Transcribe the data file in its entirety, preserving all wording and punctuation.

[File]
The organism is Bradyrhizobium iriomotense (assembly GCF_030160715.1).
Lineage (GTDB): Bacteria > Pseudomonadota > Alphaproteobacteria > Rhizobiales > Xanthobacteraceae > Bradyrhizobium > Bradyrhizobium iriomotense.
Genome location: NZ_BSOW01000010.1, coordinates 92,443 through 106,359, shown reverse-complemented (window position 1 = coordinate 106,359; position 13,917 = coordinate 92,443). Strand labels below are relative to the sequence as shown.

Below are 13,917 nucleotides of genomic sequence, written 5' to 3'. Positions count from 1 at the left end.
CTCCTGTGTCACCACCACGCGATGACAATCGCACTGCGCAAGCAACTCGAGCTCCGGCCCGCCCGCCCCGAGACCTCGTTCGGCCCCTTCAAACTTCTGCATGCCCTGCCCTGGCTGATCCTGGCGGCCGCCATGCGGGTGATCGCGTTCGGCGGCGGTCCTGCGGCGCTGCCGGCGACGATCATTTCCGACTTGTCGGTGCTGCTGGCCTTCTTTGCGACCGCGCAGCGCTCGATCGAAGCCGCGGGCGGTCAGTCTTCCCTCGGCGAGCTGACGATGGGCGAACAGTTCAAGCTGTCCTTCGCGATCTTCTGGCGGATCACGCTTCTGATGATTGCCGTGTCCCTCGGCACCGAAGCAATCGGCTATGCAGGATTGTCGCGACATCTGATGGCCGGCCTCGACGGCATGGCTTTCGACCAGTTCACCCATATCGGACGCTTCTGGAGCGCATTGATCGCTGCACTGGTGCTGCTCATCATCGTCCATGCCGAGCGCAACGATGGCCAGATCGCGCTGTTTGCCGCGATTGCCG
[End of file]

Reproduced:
The organism is Bradyrhizobium iriomotense (assembly GCF_030160715.1).
Lineage (GTDB): Bacteria > Pseudomonadota > Alphaproteobacteria > Rhizobiales > Xanthobacteraceae > Bradyrhizobium > Bradyrhizobium iriomotense.
Genome location: NZ_BSOW01000010.1, coordinates 92,443 through 106,359, shown reverse-complemented (window position 1 = coordinate 106,359; position 13,917 = coordinate 92,443). Strand labels below are relative to the sequence as shown.

Below are 13,917 nucleotides of genomic sequence, written 5' to 3'. Positions count from 1 at the left end.
CTCCTGTGTCACCACCACGCGATGACAATCGCACTGCGCAAGCAACTCGAGCTCCGGCCCGCCCGCCCCGAGACCTCGTTCGGCCCCTTCAAACTTCTGCATGCCCTGCCCTGGCTGATCCTGGCGGCCGCCATGCGGGTGATCGCGTTCGGCGGCGGTCCTGCGGCGCTGCCGGCGACGATCATTTCCGACTTGTCGGTGCTGCTGGCCTTCTTTGCGACCGCGCAGCGCTCGATCGAAGCCGCGGGCGGTCAGTCTTCCCTCGGCGAGCTGACGATGGGCGAACAGTTCAAGCTGTCCTTCGCGATCTTCTGGCGGATCACGCTTCTGATGATTGCCGTGTCCCTCGGCACCGAAGCAATCGGCTATGCAGGATTGTCGCGACATCTGATGGCCGGCCTCGACGGCATGGCTTTCGACCAGTTCACCCATATCGGACGCTTCTGGAGCGCATTGATCGCTGCACTGGTGCTGCTCATCATCGTCCATGCCGAGCGCAACGATGGCCAGATCGCGCTGTTTGCCGCGATTGCCG